With a dozen calves already born and one more to come, I have much to be thankful for this year. All the newborns are alive and some even have new homes. This year, people across the country bought babies and young cows from Miles Smith Farm.
Crystal from North Carolina bought Grace, 2, as a companion for the only Scottish Highlander she already has. Doug from Vermont has two work horses but wanted two heifers he could breed and bond with. Lily from Colorado bought a heifer and a bull for her “backyard”. Sally took Elsie and Molly to her house because she loves cattle. The demand for cute and cuddly Scottish cows and calves is extraordinary. Adopting a cow is not quite the same as adopting a dog or a cat, but the goal is the same; have a pet that provides support and acceptance. Pets, even cattle, are non-judgmental and can calm a stressful day. All they need is food, protection from predators, and discipline, and they will do almost anything we ask of them, well, almost anything.
The other day we were loading cattle into the cattle trailer for a short trip to join the cattle grazing in our remote Audubon pasture owned by St. Paul’s School. Hope, an older cow, decided she didn’t want to get in the trailer. With time and patience, I’m sure she’ll end up being a willing passenger in our “Cow Taxi”, but she didn’t want anything to do with it that day. She and her calf are still on the farm eating hay, not rich green grass.
I bought Hope pregnant in the spring, so she never had the hands-on training that we give to all calves born on the farm. Early training is the key to raising livestock that will be good support animals. (No, you can’t take them on a plane.)
Not all cows benefit from the program. Some, like Christa, might never accept me as a partner. While it is easier to train a calf, older cows can also be educated. But it takes longer. For her first three years, Christa and her grazing partner Ruby lived on a farm in Vermont. They were well cared for and lived in a pasture, eating grass in the summer and hay in the winter. But they barely interacted with humans until I bought them a few weeks ago. The first time I tied her to the halter and tied her to a pole, Christa jumped through the air like a swordfish hanging on a fishing line. Ruby did the same, also throwing herself to the ground, but there was a difference between the two. After 10 minutes of fighting, Ruby stopped and looked at me. Looking at me, she recognized my presence, and after a few more sessions, she was sniffing my hand in a friendly manner. I don’t know why, but cattle like to sniff human hair, so I took off my hat, leaned over and Ruby stuck her nose up to my head, and I knew she had accepted me.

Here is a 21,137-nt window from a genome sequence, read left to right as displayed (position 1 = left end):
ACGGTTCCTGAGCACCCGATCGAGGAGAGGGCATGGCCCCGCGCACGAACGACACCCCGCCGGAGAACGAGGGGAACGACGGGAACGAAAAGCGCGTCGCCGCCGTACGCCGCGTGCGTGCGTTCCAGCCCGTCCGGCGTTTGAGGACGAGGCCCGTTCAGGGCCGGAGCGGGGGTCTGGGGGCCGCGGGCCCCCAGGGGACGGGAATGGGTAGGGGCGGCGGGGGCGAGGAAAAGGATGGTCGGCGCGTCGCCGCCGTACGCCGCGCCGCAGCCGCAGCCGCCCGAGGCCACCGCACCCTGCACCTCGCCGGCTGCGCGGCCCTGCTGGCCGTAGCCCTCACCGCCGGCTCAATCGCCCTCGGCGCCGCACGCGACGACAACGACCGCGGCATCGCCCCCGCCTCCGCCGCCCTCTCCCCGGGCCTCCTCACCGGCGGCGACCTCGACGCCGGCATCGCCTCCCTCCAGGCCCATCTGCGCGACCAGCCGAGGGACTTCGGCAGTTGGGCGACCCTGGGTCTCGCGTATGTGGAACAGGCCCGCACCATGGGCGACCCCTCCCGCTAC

It took a whole week before Christa looked at me. Maybe like an ostrich with its head in the sand, Christa thought to herself if she never looked at me, I would go. She finally looked and finally sniffed my hair. She even reluctantly followed me, but she still didn’t trust me, so I decided not to sell her as a pet. Instead, Christa will stay on the farm. She’s with Ferdinand, the bull, and I hope they produce a calf.
We have other babies on the farm, and soon Gina will give birth. I am grateful for the donation of calves my cows have given me and for all the wonderful homes across the country where these calves have found loving homes forever. That’s why I’m grateful. What makes you happy this year?
Author Carole Soule is co-owner of Miles Smith Farm in Loudon, New Hampshire, where she raises and sells beef, pork, lamb, eggs and other local produce.